A genus of gram-negative, anaerobic, nonsporeforming, nonmotile rods. Organisms of this genus had originally been classified as members of the BACTEROIDES genus but overwhelming biochemical and chemical findings in 1990 indicated the need to separate them from other Bacteroides species, and hence, this new genus was established.
The most common etiologic agent of GAS GANGRENE. It is differentiable into several distinct types based on the distribution of twelve different toxins.
Any infection which a patient contracts in a health-care institution.
Enzymes found in many bacteria which catalyze the hydrolysis of the amide bond in the beta-lactam ring. Well known antibiotics destroyed by these enzymes are penicillins and cephalosporins.
The outward appearance of the individual. It is the product of interactions between genes, and between the GENOTYPE and the environment.
The presence of bacteria, viruses, and fungi in food and food products. This term is not restricted to pathogenic organisms: the presence of various non-pathogenic bacteria and fungi in cheeses and wines, for example, is included in this concept.
A genus of gram-positive, facultatively anaerobic, coccoid bacteria. Its organisms occur singly, in pairs, and in tetrads and characteristically divide in more than one plane to form irregular clusters. Natural populations of Staphylococcus are found on the skin and mucous membranes of warm-blooded animals. Some species are opportunistic pathogens of humans and animals.
Inflammation of the lung parenchyma that is caused by bacterial infections.
INFLAMMATION of the PERITONEUM lining the ABDOMINAL CAVITY as the result of infectious, autoimmune, or chemical processes. Primary peritonitis is due to infection of the PERITONEAL CAVITY via hematogenous or lymphatic spread and without intra-abdominal source. Secondary peritonitis arises from the ABDOMINAL CAVITY itself through RUPTURE or ABSCESS of intra-abdominal organs.
A genus of gram-negative, aerobic, rod-shaped bacteria characterized by an outer membrane that contains glycosphingolipids but lacks lipopolysaccharide. They have the ability to degrade a broad range of substituted aromatic compounds.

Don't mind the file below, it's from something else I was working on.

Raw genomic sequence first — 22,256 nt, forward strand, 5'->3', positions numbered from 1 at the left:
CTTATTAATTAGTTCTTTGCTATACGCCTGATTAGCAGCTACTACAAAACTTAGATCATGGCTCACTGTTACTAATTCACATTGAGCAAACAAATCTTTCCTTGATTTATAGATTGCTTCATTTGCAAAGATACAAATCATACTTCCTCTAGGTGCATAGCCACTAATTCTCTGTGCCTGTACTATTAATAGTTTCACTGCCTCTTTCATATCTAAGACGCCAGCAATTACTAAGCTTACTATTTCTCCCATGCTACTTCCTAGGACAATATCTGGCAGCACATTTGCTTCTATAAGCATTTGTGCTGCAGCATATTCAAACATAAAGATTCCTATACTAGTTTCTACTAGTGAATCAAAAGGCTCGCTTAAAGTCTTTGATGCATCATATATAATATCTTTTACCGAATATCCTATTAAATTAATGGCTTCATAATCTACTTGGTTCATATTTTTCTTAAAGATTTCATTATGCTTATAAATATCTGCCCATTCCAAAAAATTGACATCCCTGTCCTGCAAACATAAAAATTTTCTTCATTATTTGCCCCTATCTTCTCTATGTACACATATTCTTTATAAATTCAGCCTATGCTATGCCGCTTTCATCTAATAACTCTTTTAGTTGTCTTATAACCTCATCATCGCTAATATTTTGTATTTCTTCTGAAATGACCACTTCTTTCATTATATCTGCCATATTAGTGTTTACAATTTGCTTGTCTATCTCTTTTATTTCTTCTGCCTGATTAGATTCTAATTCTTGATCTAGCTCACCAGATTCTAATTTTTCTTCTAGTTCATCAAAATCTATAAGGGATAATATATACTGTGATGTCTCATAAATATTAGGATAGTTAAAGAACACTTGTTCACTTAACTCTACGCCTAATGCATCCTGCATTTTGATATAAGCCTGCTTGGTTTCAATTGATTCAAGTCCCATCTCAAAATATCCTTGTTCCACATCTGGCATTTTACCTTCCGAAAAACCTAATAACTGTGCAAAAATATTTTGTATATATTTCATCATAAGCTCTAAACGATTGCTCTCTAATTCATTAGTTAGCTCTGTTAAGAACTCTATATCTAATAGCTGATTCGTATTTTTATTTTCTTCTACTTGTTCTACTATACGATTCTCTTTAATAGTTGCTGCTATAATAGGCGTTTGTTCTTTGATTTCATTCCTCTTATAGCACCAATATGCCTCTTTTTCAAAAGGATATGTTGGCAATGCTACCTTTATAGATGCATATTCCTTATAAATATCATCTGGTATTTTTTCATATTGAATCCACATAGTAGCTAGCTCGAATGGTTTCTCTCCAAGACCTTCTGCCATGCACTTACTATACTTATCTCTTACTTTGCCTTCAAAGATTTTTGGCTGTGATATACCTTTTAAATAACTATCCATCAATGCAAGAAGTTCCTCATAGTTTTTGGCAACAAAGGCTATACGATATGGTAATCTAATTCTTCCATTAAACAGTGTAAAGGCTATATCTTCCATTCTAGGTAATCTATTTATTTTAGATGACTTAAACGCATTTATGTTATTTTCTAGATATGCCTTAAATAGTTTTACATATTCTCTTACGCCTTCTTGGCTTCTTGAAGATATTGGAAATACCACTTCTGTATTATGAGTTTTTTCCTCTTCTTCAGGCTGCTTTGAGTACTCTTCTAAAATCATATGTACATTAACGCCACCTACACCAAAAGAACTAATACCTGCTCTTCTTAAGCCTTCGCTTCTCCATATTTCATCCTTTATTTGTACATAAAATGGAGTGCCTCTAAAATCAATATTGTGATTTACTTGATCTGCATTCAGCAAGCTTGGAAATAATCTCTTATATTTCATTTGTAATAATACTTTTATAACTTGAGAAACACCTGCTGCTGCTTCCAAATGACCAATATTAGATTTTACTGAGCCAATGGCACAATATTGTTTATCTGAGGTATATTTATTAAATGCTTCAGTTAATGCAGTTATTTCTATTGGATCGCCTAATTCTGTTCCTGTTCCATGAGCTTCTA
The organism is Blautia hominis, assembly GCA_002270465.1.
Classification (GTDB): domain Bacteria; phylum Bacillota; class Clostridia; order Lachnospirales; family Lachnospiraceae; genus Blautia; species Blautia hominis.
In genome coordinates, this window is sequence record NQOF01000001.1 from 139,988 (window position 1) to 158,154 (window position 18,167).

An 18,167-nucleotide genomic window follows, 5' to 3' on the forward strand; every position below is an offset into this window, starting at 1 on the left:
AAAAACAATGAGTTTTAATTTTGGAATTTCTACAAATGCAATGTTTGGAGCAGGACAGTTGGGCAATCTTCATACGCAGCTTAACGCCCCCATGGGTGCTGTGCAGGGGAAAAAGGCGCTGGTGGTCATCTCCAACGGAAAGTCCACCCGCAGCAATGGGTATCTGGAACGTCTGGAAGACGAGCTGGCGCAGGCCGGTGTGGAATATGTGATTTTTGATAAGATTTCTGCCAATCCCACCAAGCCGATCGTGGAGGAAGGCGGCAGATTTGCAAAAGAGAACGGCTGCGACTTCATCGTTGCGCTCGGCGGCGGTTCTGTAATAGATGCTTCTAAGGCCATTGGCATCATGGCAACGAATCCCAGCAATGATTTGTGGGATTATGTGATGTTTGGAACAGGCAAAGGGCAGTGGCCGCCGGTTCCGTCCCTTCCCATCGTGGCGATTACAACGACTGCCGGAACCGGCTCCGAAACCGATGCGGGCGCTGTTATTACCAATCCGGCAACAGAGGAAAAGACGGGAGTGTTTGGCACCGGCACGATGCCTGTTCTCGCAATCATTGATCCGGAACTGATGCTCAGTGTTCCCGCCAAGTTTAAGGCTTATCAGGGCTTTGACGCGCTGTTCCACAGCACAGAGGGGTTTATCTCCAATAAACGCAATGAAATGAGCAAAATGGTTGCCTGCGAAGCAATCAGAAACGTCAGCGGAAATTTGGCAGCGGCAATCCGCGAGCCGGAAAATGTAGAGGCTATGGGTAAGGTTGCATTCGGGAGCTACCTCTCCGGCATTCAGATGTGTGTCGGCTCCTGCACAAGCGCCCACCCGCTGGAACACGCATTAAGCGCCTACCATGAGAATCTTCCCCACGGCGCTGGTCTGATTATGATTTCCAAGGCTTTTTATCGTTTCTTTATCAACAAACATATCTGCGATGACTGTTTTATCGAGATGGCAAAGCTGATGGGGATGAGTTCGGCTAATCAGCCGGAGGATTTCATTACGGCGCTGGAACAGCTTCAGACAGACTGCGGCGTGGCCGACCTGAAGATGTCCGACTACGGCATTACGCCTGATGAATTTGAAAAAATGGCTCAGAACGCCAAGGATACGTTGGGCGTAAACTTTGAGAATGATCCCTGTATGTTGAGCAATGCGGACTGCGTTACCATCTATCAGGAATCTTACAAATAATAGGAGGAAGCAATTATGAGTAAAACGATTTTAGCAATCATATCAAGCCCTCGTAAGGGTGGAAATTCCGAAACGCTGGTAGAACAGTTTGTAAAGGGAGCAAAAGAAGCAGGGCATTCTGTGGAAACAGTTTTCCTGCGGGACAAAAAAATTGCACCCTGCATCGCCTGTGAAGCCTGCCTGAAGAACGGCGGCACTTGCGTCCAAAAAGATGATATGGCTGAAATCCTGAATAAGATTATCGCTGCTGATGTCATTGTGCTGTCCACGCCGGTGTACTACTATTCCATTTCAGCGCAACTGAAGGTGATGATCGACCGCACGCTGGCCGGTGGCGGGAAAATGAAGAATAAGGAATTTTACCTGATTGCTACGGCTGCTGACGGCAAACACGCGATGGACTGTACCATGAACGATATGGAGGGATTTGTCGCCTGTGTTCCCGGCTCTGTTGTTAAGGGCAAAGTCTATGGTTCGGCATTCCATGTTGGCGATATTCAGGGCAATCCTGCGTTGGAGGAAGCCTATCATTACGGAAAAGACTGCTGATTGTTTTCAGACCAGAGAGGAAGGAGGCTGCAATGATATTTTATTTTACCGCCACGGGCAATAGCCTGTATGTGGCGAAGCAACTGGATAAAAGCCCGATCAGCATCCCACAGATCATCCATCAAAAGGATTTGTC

Elements of limited time intervals, contributing to particular results or situations.
Physicochemical property of fimbriated (FIMBRIAE, BACTERIAL) and non-fimbriated bacteria of attaching to cells, tissue, and nonbiological surfaces. It is a factor in bacterial colonization and pathogenicity.
A genus of gram-positive, coccoid bacteria whose organisms occur in pairs or chains. No endospores are produced. Many species exist as commensals or parasites on man or animals with some being highly pathogenic. A few species are saprophytes and occur in the natural environment.
Muscles forming the ABDOMINAL WALL including RECTUS ABDOMINIS, external and internal oblique muscles, transversus abdominis, and quadratus abdominis. (from Stedman, 25th ed)
An infant during the first month after birth.
The relationship between two different species of organisms that are interdependent; each gains benefits from the other or a relationship between different species where both of the organisms in question benefit from the presence of the other.
A genus of gram-negative, anaerobic, nonsporeforming, nonmotile rods or coccobacilli. Organisms in this genus had originally been classified as members of the BACTEROIDES genus but overwhelming biochemical and chemical findings indicated the need to separate them from other Bacteroides species, and hence, this new genus was created.
The location of the atoms, groups or ions relative to one another in a molecule, as well as the number, type and location of covalent bonds.
A semisynthetic cephamycin antibiotic resistant to beta-lactamase.